Photo Credit: DiasporaEngager, the World's #1 International Diaspora Engagement Social Media Network Platform (, by Courtesy of Dr. Roland Holou. © All rights reserved.
Photo Credit: DiasporaEngager, the World's #1 International Diaspora Engagement Social Media Network Platform (, by Courtesy of Dr. Roland Holou. © All rights reserved.

By JULIUS BARIGABAMore by this Author

Chinese firm CNOOC, which holds the production licence for the Kingfisher area in Uganda, is waiting with bated breath for the environmental and social impact assessment to commence work.The National Environment Management Authority (Nema) is already receiving comments from the public based on the Environmental and Social Impact Assessment (ESIA) report for Kingfisher. Based on these views, Nema will determine whether to give CNOOC the all-clear to start pumping crude oil from the Albertine Graben.Nema executive director Dr Tom Okurut told The EastAfrican that “many people have already come forward to give their views.”“The comments vary…Some people express fears on compensation, others on the area’s hydrology and its biodiversity,” he said.Kingfisher Development Project is the oil production infrastructure that is to be established in Buhuka Parish on the southeastern side of Lake Albert in Kikuube district, and a feeder pipeline will transport oil from the area to a delivery point at the proposed Kabaale Industrial Park in Hoima District.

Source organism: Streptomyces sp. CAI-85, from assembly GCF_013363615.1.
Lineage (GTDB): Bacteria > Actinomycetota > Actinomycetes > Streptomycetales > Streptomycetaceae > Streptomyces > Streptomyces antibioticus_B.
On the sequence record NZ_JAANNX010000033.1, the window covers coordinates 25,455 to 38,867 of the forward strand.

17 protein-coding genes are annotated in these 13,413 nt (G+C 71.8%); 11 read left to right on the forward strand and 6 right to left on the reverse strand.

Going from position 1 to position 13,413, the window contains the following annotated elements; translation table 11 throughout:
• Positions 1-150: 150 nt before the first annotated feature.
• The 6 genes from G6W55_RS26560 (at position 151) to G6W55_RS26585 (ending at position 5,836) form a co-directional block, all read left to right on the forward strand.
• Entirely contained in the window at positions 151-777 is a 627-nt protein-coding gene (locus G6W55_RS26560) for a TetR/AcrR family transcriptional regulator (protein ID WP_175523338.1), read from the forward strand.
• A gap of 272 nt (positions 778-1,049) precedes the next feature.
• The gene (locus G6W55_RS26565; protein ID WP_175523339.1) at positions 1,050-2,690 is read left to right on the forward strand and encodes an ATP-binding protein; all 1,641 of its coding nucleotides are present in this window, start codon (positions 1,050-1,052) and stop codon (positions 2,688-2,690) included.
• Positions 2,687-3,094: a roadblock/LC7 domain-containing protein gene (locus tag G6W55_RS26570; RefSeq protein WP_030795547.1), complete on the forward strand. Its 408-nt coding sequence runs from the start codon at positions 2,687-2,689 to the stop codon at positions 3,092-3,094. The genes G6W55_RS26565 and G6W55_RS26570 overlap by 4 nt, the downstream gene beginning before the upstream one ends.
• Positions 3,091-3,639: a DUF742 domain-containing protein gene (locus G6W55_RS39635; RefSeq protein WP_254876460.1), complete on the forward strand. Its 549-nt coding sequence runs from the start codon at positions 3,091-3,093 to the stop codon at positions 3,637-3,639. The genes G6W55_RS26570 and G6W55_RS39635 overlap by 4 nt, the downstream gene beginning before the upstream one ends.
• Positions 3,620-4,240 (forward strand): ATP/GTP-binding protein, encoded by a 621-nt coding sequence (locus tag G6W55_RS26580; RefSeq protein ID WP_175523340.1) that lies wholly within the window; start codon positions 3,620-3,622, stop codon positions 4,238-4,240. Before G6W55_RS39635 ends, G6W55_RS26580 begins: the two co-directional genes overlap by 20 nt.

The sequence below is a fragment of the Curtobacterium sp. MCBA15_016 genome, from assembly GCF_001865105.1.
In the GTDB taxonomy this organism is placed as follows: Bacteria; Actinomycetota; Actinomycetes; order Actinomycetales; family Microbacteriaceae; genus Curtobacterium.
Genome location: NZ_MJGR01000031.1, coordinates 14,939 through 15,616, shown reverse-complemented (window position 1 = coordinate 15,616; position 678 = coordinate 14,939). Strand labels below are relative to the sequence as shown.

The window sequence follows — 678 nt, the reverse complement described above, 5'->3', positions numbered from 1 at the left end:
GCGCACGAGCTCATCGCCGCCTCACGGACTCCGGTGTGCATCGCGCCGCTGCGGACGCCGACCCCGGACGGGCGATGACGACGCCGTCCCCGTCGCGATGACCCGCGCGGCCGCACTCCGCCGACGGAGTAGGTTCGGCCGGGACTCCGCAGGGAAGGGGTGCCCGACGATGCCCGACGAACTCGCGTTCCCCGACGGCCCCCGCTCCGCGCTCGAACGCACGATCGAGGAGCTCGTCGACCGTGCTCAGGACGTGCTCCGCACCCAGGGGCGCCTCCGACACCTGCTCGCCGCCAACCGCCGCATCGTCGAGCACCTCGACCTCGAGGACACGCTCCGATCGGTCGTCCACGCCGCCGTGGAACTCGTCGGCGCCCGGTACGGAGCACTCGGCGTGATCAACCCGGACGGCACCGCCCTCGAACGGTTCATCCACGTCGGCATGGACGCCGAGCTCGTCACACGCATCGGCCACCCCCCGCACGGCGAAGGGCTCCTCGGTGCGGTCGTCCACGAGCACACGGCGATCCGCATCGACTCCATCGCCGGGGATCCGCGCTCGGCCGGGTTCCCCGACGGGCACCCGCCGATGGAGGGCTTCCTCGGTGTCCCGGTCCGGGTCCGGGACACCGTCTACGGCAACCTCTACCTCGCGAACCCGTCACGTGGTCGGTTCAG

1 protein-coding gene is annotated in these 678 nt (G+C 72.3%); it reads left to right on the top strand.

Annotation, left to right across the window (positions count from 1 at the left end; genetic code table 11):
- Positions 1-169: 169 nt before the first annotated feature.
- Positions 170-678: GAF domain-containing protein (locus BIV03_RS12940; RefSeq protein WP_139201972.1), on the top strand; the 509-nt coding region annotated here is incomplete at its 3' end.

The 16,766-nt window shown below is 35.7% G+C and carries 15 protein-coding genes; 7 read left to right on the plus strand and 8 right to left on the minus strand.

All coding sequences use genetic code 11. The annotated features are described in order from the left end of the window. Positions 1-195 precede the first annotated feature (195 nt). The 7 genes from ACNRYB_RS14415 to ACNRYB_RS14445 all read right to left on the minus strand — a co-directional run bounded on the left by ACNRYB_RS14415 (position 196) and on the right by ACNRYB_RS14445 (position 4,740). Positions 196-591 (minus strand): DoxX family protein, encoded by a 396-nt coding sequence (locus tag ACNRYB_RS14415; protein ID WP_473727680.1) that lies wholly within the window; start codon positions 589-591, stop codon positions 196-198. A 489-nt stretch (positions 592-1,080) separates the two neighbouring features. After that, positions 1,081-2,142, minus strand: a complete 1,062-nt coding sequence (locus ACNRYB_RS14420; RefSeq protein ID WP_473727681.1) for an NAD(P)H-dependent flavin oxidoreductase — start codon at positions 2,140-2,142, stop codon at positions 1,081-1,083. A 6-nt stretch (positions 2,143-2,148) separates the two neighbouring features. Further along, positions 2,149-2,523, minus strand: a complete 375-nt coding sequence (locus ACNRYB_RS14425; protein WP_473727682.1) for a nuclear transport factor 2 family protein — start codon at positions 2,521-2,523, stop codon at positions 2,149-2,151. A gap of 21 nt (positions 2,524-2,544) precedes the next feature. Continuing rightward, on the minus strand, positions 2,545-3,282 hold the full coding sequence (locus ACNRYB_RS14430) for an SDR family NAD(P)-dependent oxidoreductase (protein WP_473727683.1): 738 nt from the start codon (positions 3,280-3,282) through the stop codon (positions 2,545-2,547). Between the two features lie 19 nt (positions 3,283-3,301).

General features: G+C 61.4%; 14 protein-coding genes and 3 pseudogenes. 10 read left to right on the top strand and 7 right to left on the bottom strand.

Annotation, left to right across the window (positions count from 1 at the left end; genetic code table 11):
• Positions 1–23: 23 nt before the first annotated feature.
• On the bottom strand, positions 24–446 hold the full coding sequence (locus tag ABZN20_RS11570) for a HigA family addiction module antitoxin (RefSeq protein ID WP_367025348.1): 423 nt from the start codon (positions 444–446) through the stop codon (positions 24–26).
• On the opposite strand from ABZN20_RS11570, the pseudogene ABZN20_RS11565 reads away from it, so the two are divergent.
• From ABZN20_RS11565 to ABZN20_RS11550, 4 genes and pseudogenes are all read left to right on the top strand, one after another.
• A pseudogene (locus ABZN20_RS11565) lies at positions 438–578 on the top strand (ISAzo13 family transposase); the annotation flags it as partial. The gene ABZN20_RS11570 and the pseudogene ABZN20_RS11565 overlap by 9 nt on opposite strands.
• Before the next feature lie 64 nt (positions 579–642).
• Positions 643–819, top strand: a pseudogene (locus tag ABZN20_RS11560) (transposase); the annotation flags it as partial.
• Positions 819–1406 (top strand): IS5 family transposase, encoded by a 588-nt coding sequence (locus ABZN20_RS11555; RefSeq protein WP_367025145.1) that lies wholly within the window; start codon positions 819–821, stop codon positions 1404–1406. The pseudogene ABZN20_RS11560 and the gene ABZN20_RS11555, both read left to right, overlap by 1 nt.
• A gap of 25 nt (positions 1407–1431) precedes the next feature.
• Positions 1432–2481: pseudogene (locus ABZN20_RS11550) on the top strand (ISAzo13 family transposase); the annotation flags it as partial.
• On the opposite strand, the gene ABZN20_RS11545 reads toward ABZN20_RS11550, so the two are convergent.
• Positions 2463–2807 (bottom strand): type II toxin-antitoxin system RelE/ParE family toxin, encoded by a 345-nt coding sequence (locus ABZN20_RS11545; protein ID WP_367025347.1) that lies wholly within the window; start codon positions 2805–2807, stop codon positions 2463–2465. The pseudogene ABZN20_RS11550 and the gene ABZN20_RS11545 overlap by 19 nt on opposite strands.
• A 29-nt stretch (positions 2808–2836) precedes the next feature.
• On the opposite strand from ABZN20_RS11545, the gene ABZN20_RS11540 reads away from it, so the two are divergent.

The major components of the project include four onshore well pads, a Central Processing Facility (CPF), production and water injection flowlines linking the wells to the CPF, Lake water abstraction station, supporting infrastructure such as camps, a materials yard, a jetty and internal access road are also planned.The other key component of the Kingfisher project is a feeder pipeline to transport the stabilised crude from the CPF to a delivery point in Kabaale.CNOOC remains cagey over critics—mainly nongovernmental organisations, environmentalists and other lobby groups—that could derail the Chinese firm’s project from taking off.Already, about 20 civil society organisations have formed a working group to critique the two oil projects—Kingfisher that is operated by CNOOC, and the Tilenga project in the northern section the Albertine Graben that is operated by Total E&P and Tullow Oil Uganda.The NGOs argue that the oil production companies are spending money to put up plans instead of investing in actual mitigation actions.“Oil companies spend resources where they are not supposed to spend,” says Chris Emanzi of Global Rights Alert, adding that the ESIA review should propose actions to replace the said plans.“Such plans should be left to the regulatory institutions to develop… For example, establishing fish ponds as opposed to ‘establishment of a beach management plan,’” he says.One of the concerns that the Kingfisher Development Project ESIA raises is the impact of oil production on the unique biodiversity and biogeography of the Lake Albert Basin; the lake basin is part of the Eastern Afromontane biodiversity hotspot, is an endemic bird area, an International Union for Conservation of Nature key biodiversity area, a Global-200 Priority Ecoregion and part of the three globally important ecoregions, the report says.Lake Albert also supports the most diverse commercial fishery in Uganda, where the Bugoma Lagoon—an important habitat for fish and one of only six such environments on the lake—is located, while the escarpment forms a natural corridor between the Semliki/Toro Wildlife Reserve in the south, to the Budongo–Bugoma–Kagombe–Itwara Forest Reserves, through to the Murchison Falls National Park, in the north, which plays an important role in maintaining evolutionary processes.

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